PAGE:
Born out of frustration that mainstream news only promotes the negative, we're bringing you a regular fix of the good news buried underneath the bad. Happy Friday!

Watching mainstream media, you might sometimes feel like human beings are determined to screw up the planet and everyone on it. Yet, all around the world, amazing people – just like you – are coming up with new ways of living, loving and doing business to create a better future for us all. So we’ve decided to dedicate a regular blog to shout out some of the good news we’ve seen each. Here’s this week’s round up...

Mental health matters 

In light of Mental Health Awareness Week 2015, thousands of celebrities and entrepreneurs from around the world, have been speaking out about anxiety, depression, emotional well-being and mindfulness – many of which have been touted as “silent killers.”

British mental health charity, Mind, released statistics that estimate one in four people in the UK will experience a mental health problem each year. In a bid to address an overwhelmingly global demand for better mental health services, comes a solution from Glen Moriarty – the CEO of 7 Cups of Tea. It’s a website and mobile app that allows users, regardless of their background, to chat about their problems with a fully trained volunteer listener, counsellor or psychologist online, for free. 

Super farming for the future 

One of the biggest challenges facing relief workers after a natural disaster is delivering aid to those who live or are stranded in isolated areas. In the remote island of Santa Cruz, Solomon Islands, a group of communities in the remote island of Santa Cruz, Solomon Islands, are leading the way with an innovative farming initiative to help as much as they can.

Following the devastating tsunami in 2013, the eight communities decided to join forces and comb their farm resources to create a ‘Super Knowledge Hub.’ The hub guarantees food security as well as allowing communities to learn and share risk-sensitive farming information and technology for the greater good. 

The EU, London and Shanghai team up to combat climate change 

A partnership has formed between the European Union’s Climate-KIC, London Mayor Boris Johnson MP and the Chinese government as they gear up to combat climate change. The trio have teamed up to create clusters of future green cities across China and the UK for a more eco-friendly world. The first planned city, Lingang New City in Shanghai province, is set to become a new test site along with Old Oak and Park Royal in London. The project hopes to create low carbon cities that are reliant on clean-tech, generate new pieces of technology to reduce pollution and produce better environmental conservation methods.

From coffee waste to chairs 

Coffee fuels millions of people’s mornings, but have you ever thought about what happens to the husks and waste after we sprint out of our favourite coffee shop?

Adam Fairweather, creator of Green Cup and Re-Worked, has made it his mission to show how coffee waste can be reused and recycled into beautiful pieces of sustainable-chic furniture. Adam now provides FairTrade coffee to offices all over the UK.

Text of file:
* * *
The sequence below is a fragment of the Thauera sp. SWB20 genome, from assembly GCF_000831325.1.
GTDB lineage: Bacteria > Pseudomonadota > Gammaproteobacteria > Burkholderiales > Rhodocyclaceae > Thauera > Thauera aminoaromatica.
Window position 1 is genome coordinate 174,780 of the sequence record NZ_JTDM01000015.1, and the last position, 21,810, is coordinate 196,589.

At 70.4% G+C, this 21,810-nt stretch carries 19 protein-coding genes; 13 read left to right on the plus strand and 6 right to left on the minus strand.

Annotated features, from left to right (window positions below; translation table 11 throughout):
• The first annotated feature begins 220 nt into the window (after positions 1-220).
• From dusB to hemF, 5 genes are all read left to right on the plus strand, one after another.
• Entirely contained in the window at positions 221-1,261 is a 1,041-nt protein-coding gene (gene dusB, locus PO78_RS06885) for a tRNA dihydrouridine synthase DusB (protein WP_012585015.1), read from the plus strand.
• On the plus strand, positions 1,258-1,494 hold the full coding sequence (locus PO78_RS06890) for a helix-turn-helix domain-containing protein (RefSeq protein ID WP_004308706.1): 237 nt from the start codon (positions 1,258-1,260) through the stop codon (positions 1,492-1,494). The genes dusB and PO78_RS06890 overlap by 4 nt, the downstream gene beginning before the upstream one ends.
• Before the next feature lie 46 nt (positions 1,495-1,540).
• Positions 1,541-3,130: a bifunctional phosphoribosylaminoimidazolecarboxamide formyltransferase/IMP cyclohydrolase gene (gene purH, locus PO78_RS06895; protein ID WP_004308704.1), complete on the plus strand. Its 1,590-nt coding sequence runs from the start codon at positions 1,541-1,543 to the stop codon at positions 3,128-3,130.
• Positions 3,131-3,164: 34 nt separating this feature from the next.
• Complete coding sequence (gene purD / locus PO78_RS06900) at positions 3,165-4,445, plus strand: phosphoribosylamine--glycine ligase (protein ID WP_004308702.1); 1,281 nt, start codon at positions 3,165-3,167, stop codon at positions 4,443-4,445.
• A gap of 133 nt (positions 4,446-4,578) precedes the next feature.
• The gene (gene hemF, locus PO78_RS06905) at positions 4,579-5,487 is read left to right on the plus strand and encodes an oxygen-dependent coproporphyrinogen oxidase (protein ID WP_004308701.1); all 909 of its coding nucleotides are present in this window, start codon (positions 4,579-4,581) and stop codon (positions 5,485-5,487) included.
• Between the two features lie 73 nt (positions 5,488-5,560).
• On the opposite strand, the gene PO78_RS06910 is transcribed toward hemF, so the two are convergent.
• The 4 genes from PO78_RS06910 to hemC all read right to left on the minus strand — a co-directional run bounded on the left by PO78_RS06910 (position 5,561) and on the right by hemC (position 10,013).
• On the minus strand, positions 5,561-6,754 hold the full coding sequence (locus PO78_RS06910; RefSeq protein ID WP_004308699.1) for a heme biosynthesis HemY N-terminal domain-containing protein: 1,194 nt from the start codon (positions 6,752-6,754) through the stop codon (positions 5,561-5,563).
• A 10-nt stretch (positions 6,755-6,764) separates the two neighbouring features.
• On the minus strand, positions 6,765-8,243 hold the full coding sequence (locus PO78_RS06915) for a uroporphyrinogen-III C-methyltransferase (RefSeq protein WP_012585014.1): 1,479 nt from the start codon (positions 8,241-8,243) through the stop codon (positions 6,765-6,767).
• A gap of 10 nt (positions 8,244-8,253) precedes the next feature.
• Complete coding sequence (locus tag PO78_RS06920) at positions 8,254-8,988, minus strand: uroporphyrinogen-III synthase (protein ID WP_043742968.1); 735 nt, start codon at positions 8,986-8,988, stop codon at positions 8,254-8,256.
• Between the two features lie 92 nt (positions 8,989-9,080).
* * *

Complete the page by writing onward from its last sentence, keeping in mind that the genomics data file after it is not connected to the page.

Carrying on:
Have you come across any other examples of people taking your day-to-day waste and turning it into something wonderful?

In other news:

  • A Ugandan entrepreneur has made history by starting East Africa’s first women’s only gym. After being subjected to sexual harassment at a mixed gym, Mildred Apenyo opened a fitness centre in Uganda’s capital, Kampala. The gym promises to give women a safe space to come together and enjoy wellness and Mildred now has plans to expand into other Ugandan towns and parts of Africa.
  • A new piece of legislation has been adopted by the Parliamentary Assembly of the Council of Europe to protect transgender people from discrimination. The Resolution calls for member states to stop discrimination and to recognise and punish hate crimes against transgender people. It is the first time that a document like this has been formally approved in Europe, with the intention of directly addressing discrimination and protecting the human rights of transgender communities.
  • For the blind and visually impaired, a trained guide dog is the ultimate gift of freedom. Now imagine those puppies being trained by prison inmates. Since 1939 Leader Dogs for the Blind in Michigan, USA has given prisoners the opportunity to take part in its voluntary puppy-raising program “Future Leader Dog Leaders.” The program helps prisoners give back to their community by raising service dogs which go on to help a blind or visually impaired person. Check out the video which is changing the way that we view prisoners.
  • Watch the heart warming moment when a blind woman ‘sees’ her unborn baby for the first time. The feat was made possible by using the information from her scan to create a 3D printed version of her son. The print also contained a very special message inscribed in Braille. Tissues at the ready everyone!
  • Following the first earthquake in Nepal, a group has been helping children overcome trauma through art therapy. The Nepal Children’s Art Museum (CAM) has been working with UNICEF to create child-friendly spaces where children can continue to be children, by using their imagination to draw, play and learn.
  • Prom – it’s often dubbed the “most important social event of the year” with many students ordering and preparing their dresses months in advance.17-year-old Ashley Yong from Darien, Illinois had been saving up money to attend her high school’s prom. Instead of splashing out on the perfect dress or a ticket, Yong decided to spend her savings on items such as food and toothbrushes, packed them into 20 boxes and personally delivered them to the homeless.

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